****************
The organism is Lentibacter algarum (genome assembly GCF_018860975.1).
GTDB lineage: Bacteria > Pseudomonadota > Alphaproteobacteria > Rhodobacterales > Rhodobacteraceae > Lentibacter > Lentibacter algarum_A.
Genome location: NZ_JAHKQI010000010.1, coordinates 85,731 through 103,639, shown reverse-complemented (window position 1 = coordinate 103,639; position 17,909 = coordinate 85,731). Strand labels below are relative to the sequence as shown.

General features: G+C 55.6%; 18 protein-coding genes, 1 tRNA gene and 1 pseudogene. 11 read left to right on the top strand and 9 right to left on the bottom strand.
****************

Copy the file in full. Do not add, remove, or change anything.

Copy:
The organism is Lentibacter algarum (genome assembly GCF_018860975.1).
GTDB lineage: Bacteria > Pseudomonadota > Alphaproteobacteria > Rhodobacterales > Rhodobacteraceae > Lentibacter > Lentibacter algarum_A.
Genome location: NZ_JAHKQI010000010.1, coordinates 85,731 through 103,639, shown reverse-complemented (window position 1 = coordinate 103,639; position 17,909 = coordinate 85,731). Strand labels below are relative to the sequence as shown.

General features: G+C 55.6%; 18 protein-coding genes, 1 tRNA gene and 1 pseudogene. 11 read left to right on the top strand and 9 right to left on the bottom strand.